Originally posted by raster View Post

            Hogwash. We've had a shader cache above GL (by using the shader binary read-back extension) for years and the code involved is tiny. and it's in pure C. it has nothing to do with C or C++ or "meta programming" of any sort. loading the stored/cached binary shader is 1 line in C. (4 lines if you include the "zero copy isn't working so we'll do a copy" fallback and add 1 line for opening the cache archive). it'd be no smaller in any other language. the rest of loading a shader binary stored on disk into a program is all a bunch of telling gl something and it'd be the same amount of code regardless of language. you need to lookup symbols and map them to enums. saving the shader binary is also 1 line of code. it gets stuffed into an archive file and compressed.
            Sure, but such an implementation would unfortunately be useless with Mesa, which doesn't implement glProgramBinary in any of its drivers. From a cursory look at the patches, the majority seems to deal with proper (de/)serialization, not bookkeeping.

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            • #7
              Originally posted by Ancurio View Post

              Sure, but such an implementation would unfortunately be useless with Mesa, which doesn't implement glProgramBinary in any of its drivers. From a cursory look at the patches, the majority seems to deal with proper (de/)serialization, not bookkeeping.
              i'm probably missing something, but according to mesamatrix, glProgramBinary is implemented in all drivers 2 years ago

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              • #8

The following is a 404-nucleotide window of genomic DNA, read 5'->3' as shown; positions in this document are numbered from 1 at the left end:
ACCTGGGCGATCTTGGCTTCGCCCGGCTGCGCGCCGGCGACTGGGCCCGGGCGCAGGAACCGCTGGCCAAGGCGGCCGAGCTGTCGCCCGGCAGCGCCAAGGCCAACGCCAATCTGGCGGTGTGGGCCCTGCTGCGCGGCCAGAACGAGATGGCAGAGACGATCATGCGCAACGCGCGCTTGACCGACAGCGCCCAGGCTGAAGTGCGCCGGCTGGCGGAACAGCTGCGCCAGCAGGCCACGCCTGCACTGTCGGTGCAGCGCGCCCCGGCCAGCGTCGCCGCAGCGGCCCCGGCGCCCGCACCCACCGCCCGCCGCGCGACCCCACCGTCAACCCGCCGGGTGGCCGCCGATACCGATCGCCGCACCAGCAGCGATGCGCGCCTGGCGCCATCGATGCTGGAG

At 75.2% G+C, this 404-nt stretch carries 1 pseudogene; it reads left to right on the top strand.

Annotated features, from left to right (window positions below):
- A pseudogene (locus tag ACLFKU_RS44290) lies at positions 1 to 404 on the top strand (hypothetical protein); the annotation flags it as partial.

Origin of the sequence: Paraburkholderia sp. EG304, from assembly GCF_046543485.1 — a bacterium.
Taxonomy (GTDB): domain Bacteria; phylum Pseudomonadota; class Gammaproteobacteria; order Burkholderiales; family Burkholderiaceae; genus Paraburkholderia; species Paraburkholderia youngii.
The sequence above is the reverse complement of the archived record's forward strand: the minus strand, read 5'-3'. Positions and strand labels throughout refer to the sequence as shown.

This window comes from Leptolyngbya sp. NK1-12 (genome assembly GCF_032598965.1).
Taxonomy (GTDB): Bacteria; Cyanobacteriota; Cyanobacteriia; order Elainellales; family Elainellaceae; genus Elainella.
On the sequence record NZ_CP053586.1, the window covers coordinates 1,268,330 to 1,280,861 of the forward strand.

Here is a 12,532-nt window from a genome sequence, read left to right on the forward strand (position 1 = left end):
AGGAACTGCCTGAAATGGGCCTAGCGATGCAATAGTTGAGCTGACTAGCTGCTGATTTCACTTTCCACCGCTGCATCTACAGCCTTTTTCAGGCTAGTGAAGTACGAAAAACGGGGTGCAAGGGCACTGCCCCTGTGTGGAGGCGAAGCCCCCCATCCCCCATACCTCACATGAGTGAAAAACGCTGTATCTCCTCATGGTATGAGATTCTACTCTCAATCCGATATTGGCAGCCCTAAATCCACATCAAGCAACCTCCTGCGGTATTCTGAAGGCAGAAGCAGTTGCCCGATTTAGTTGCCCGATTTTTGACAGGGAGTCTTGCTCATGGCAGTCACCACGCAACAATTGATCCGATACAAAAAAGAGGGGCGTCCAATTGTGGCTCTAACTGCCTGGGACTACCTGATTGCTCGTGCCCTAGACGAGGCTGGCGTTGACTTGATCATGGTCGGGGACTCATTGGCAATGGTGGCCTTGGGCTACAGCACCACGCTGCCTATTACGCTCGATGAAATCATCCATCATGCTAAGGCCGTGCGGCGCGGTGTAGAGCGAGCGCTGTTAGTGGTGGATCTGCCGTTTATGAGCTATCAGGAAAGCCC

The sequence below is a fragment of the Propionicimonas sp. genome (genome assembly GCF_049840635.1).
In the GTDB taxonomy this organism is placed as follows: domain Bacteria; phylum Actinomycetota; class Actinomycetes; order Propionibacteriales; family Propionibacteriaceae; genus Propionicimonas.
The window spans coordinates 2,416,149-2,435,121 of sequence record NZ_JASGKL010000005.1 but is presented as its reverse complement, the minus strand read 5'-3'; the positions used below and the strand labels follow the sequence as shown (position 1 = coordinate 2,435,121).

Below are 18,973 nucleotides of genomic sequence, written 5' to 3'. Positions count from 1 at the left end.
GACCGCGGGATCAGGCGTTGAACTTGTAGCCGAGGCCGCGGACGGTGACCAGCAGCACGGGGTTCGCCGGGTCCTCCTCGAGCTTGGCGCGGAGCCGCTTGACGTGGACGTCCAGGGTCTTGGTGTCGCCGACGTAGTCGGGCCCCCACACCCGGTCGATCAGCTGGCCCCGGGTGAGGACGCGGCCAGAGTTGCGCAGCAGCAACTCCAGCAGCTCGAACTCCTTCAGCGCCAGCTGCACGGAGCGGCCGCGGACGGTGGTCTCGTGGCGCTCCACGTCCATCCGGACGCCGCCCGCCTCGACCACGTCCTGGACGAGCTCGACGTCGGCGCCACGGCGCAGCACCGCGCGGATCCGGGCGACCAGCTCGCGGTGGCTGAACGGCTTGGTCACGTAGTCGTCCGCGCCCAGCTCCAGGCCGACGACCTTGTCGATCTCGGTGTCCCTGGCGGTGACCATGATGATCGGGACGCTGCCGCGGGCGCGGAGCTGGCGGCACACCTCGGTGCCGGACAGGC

Originally posted by trek View Post

                i'm probably missing something, but according to mesamatrix, glProgramBinary is implemented in all drivers 2 years ago
                It is a noop. Mesa GL_NUM_SHADER_BINARY_FORMATS returns 0 afaik.

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                • #9
                  Originally posted by log0 View Post

                  It is a noop. Mesa GL_NUM_SHADER_BINARY_FORMATS returns 0 afaik.
                  Exactly.

                  But bigger issue (at least for AMD) is that there is NO binary shader at all. The data needed to actually execute something on the actual hardware is only present just before framebufer will be written to.

                  That's why AMD team wants to work on splitting their "shaders" into parts that are constant and parts that depend on the opengl state. Something Vulkan made explicit. Then shader cache would only contain that constant core, and would be reusable regardless of additional settings game/app provide.

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                  • #10
                    Originally posted by atomsymbol View Post

                    I do not mean to sound like I am disputing the work on shader cache, but the primary reason for the patch-set being massive is that C/C++ has very limited meta-programming/reflection capabilities. It isn't a fault of the C/C++ language per se, but rather it can be interpreted as being the fault of the compiler.

                    See also the original paper on Lisp by McCarthy (year 1960).
                    Are you serious? Yeah, go program everything in lisp and watch your performance tank.

                    Comment